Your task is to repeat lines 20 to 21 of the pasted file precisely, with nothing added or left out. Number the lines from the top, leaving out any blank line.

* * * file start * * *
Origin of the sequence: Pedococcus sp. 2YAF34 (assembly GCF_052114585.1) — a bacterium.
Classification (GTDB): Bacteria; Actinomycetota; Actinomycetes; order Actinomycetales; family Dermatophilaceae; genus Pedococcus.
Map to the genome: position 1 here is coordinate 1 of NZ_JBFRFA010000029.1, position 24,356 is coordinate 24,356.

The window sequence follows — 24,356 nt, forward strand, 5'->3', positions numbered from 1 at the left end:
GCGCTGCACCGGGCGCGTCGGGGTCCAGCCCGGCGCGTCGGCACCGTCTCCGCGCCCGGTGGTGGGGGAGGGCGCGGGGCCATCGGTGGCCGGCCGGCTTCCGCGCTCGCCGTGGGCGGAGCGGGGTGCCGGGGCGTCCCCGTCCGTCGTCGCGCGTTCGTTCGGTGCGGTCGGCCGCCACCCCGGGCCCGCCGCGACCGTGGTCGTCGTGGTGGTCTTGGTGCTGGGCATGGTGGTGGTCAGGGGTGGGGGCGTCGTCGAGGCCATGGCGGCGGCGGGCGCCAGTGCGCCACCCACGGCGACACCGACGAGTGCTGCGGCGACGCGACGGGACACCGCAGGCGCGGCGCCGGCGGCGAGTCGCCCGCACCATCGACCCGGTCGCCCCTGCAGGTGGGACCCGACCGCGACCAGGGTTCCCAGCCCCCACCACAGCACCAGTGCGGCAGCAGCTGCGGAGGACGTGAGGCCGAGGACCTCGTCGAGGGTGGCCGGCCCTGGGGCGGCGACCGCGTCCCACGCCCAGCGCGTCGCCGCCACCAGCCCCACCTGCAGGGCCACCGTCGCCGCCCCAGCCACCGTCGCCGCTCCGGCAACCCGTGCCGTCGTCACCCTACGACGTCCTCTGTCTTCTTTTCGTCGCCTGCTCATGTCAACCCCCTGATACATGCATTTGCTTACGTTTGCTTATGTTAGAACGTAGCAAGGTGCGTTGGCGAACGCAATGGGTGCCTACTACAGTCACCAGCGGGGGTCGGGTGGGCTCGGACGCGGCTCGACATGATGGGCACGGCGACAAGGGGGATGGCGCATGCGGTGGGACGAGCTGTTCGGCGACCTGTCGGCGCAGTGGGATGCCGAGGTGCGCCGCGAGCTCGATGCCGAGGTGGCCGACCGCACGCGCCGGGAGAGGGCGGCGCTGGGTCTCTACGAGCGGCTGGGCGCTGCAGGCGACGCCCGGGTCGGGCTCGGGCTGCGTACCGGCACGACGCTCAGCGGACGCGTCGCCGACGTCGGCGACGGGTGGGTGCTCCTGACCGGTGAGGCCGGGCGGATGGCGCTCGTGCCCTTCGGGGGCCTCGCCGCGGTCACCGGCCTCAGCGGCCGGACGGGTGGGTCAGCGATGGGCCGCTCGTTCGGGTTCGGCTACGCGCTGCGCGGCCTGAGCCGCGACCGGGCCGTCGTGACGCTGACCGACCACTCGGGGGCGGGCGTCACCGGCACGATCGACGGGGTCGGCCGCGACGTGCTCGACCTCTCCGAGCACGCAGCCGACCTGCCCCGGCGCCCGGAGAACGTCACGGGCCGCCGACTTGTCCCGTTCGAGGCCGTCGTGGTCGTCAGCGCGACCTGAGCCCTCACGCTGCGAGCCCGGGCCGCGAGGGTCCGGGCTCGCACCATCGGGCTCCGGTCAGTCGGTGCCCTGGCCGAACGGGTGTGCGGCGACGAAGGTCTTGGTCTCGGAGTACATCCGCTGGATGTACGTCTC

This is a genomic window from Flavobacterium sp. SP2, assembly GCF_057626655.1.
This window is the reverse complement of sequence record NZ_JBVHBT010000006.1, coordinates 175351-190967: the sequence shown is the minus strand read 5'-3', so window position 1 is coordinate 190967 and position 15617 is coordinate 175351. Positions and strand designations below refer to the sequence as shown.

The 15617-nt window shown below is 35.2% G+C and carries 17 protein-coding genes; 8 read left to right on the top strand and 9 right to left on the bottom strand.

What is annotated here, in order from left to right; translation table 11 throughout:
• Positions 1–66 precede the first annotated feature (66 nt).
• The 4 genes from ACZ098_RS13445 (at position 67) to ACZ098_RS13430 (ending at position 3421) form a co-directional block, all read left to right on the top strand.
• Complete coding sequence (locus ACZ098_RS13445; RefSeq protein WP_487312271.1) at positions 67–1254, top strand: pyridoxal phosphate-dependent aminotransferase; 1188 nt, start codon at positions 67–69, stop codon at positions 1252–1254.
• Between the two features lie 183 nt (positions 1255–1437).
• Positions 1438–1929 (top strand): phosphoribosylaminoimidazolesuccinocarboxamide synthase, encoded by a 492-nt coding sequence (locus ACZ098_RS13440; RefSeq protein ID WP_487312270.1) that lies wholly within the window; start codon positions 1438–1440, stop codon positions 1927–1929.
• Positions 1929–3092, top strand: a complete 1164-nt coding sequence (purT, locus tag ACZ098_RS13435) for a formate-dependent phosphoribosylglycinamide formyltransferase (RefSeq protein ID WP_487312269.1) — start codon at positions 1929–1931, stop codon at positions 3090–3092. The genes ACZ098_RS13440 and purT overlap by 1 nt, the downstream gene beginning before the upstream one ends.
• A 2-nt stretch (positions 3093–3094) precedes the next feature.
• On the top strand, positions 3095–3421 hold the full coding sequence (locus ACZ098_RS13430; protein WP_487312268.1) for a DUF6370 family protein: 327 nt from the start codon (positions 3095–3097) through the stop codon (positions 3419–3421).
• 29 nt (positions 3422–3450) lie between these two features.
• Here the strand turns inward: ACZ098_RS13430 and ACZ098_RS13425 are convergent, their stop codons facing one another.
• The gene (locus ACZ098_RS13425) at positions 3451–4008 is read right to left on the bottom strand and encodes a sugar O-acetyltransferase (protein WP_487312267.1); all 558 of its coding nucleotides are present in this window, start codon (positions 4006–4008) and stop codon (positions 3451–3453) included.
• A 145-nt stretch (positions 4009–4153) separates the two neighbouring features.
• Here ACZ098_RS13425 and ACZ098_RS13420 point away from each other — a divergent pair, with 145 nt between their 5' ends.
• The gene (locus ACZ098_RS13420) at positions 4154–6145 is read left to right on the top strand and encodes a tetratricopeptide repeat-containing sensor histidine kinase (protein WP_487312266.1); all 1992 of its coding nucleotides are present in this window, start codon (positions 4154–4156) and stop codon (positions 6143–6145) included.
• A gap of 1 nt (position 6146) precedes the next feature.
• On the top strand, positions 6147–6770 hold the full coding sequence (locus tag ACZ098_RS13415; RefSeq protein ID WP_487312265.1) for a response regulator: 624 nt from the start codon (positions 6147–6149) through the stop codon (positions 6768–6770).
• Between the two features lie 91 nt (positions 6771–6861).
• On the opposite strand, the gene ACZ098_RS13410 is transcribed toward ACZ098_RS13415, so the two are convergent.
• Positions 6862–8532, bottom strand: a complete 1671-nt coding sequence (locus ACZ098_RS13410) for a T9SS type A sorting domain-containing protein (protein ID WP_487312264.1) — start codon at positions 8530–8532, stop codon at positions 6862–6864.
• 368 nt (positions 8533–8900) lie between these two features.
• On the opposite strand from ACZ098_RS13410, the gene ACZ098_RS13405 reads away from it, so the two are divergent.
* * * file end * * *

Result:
• The gene (locus ACZ098_RS13425) at positions 3451–4008 is read right to left on the bottom strand and encodes a sugar O-acetyltransferase (protein WP_487312267.1); all 558 of its coding nucleotides are present in this window, start codon (positions 4006–4008) and stop codon (positions 3451–3453) included.
• A 145-nt stretch (positions 4009–4153) separates the two neighbouring features.